In letters to the STB, 18 rail executives told Buttrey that they expect freight volume to remain strong for the remainder of the year, but that congestion should not be an issue. For example, Michael Ward, chairman, president and CEO of CSX Transportation says that "improvements have been achieved in virtually all measurements," so the rail carrier can absorb additional fall peak traffic. He points to a 14 percent improvement in terminal car dwell time and an almost 50 percent improvement in on-time originations for the first half of 2006 compared with the same period in 2005.

Arthur Shoener, president and CEO of the Kansas City Southern Railway, says his railroad is completely recovered from last year's hurricanes and listed capacity-expanding initiatives such as its new intermodal service from the growing Mexican port of Lazaro Cardenas and the new double track mainline on the Meridian Speedway in Louisiana.

All the rail executives credited large infrastructure and equipment investments their companies are making for improved performance levels and for their confidence in continued good service. Matthew K. Rose, chairman, president and CEO of the BNSF, points out that between 2002 and 2006, his railroad invested about $10bn in its system, not counting rail car acquisitions.

"As long as our return on invested capital continues to improve, we will continue investing to expand our railroad's capacity," says Rose.

"Without market-based adjustments to our rate structure, we cannot invest and expand to meet the ever-growing transportation demands of our many customers."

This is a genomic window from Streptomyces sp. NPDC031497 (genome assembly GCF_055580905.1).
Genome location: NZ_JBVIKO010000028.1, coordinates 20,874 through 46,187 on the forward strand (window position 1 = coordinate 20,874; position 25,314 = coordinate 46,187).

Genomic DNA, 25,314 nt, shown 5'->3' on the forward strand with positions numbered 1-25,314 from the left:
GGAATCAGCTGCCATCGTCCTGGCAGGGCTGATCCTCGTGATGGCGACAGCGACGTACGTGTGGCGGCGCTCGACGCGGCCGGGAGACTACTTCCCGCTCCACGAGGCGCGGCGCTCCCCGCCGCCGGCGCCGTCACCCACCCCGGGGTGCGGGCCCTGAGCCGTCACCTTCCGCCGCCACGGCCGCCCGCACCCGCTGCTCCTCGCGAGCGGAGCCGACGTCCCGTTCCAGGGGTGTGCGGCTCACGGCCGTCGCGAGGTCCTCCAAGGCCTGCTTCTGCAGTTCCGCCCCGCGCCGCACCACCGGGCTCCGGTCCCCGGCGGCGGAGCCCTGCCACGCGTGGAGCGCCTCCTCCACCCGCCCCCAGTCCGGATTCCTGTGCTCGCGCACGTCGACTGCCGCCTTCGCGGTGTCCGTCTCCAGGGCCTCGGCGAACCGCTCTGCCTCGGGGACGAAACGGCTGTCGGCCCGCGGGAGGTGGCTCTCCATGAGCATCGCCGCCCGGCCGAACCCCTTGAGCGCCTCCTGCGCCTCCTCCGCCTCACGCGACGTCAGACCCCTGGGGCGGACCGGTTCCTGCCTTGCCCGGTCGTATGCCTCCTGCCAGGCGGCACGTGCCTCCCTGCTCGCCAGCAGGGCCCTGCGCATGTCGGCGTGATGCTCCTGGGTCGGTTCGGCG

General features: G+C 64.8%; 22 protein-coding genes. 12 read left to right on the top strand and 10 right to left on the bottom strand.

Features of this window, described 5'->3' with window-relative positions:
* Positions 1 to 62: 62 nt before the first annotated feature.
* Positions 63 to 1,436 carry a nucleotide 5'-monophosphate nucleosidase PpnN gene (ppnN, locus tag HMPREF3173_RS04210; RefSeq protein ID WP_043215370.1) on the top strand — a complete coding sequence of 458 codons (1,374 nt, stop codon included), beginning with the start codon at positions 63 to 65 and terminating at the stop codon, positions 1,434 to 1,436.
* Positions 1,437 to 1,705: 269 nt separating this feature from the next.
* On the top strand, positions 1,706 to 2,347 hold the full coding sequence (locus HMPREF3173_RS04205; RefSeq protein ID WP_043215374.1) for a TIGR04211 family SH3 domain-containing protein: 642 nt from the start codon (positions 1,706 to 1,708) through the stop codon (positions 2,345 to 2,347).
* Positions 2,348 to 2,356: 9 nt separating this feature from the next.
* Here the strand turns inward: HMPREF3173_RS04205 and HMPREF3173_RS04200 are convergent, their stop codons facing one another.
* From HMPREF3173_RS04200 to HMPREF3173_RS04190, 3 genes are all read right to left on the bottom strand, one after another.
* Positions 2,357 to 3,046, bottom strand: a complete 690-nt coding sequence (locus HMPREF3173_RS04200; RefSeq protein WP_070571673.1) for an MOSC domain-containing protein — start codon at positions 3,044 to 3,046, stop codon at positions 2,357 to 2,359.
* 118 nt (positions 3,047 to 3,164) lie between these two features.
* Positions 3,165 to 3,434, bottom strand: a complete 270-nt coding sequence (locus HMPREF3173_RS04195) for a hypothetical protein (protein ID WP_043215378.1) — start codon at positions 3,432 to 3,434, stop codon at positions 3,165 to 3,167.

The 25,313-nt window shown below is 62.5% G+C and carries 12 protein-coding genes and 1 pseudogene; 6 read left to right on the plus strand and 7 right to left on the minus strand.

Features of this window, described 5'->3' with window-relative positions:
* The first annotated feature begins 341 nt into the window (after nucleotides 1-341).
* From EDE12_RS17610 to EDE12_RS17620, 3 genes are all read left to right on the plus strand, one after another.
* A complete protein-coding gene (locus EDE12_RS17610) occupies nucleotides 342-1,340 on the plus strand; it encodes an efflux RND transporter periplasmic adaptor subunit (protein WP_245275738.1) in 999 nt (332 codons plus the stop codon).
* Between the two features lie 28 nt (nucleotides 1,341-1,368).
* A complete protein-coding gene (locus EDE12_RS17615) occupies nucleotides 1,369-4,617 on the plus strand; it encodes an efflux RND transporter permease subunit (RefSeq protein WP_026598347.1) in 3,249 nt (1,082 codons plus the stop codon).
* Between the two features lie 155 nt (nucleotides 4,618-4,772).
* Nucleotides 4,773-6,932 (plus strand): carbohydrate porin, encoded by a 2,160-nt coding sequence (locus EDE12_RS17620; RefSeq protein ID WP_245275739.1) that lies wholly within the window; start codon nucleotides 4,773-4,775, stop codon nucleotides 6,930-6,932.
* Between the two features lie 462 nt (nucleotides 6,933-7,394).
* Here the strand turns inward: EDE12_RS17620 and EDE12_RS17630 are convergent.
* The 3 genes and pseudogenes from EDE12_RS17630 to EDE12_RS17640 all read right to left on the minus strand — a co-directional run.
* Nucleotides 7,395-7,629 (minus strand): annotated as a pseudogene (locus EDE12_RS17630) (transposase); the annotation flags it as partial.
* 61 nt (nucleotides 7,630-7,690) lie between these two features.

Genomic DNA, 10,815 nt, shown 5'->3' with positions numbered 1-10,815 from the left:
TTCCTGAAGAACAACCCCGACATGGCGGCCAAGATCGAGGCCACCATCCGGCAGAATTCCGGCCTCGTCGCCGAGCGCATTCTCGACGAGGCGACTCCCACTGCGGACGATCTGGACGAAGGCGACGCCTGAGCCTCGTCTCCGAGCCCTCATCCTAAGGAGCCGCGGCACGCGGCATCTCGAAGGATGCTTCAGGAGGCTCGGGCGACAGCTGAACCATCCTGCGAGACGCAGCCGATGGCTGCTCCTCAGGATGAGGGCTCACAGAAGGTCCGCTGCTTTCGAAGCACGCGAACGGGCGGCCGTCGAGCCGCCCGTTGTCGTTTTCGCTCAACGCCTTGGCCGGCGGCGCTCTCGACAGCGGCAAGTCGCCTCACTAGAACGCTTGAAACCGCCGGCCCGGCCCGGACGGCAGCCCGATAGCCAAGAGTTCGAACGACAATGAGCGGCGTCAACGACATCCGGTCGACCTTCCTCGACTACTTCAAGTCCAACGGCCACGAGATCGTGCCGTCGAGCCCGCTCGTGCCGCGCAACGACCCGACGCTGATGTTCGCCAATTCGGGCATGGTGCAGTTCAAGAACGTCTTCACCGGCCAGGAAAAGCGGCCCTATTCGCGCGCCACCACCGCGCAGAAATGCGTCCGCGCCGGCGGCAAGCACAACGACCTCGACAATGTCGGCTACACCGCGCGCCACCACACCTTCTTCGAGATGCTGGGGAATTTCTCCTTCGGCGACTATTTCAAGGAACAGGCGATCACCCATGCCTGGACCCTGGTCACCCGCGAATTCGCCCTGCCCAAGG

- Charles W. Moorman of Norfolk Southern

Charles W. Moorman, chairman, president and CEO of the Norfolk Southern, echoes this sentiment by explaining that his railroad's 2006 capital plan of $2.8bn includes $1.5bn for ongoing maintenance, $305m for capacity expansion, $180m for new facilities and the remainder for equipment acquisitions. He cautions, however, that if the DOT predictions of increased demand for freight transportation are close to correct, substantial new capacity would be needed. There is a direct correlation between rail profitability and investment. He explained that railroading is the most capital-intensive industry in the U.S. and it is essential that railroads continue to earn adequate returns to justify making further investment in capacity.

"Capacity, service and rates are three legs of the same stool," says Moorman. "There is no free lunch. Without market-based adjustments to our rate structures, we cannot invest and expand to meet the every-growing transportation demands of our many customers."